Vin Scully, the Hall of Fame voice of the Dodgers for 67 years, died, the club announced. He was 94.
“We have lost an icon,” said Dodgers president and CEO Stan Kasten. “The Dodgers Vin Scully was one of the greatest voices in all of sports. He was a giant of a man, not only as a broadcaster, but as a humanitarian. He loved people. He loved life. He loved baseball and the Dodgers. And he loved his family. His voice will always be heard and etched in all of our minds forever. I know he was looking forward to joining the love of his life, Sandi. Our thoughts and prayers go out to his family during this very difficult time. Vin will be truly missed.”
“We lost the greatest ever to do it,” Dodgers play-by-play man Joe Davis, who succeeded Scully, said during Tuesday night’s broadcast.
Scully began calling Dodgers games in 1950 when the franchise was still located in Brooklyn, retiring in 2016. It’s the longest tenure of any broadcaster with one team in professional sports history.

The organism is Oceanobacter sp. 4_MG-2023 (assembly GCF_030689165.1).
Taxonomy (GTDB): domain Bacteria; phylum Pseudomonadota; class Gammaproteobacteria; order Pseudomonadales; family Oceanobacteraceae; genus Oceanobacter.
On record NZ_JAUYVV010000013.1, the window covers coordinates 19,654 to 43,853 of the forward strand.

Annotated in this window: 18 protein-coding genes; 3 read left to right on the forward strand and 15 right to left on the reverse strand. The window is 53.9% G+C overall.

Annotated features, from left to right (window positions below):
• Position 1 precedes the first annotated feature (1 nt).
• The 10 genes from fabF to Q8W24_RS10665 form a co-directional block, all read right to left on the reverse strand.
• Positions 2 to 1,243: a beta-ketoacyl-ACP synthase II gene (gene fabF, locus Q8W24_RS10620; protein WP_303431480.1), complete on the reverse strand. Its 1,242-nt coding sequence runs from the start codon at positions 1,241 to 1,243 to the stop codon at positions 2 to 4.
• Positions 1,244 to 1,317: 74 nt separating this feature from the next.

Additionally, Scully called nationally televised baseball, football and golf competitions throughout the 80s and 90s. Scully was famously on the call for Dwight Clark’s iconic touchdown catch in the 1981 NFC Championship Game.
Considered the greatest baseball broadcaster of all time, Scully was awarded the Ford C. Frick Award in 1982, the Commissioner’s Historic Achievement Award in 2014 and the Presidential Medal of Freedom in 2016.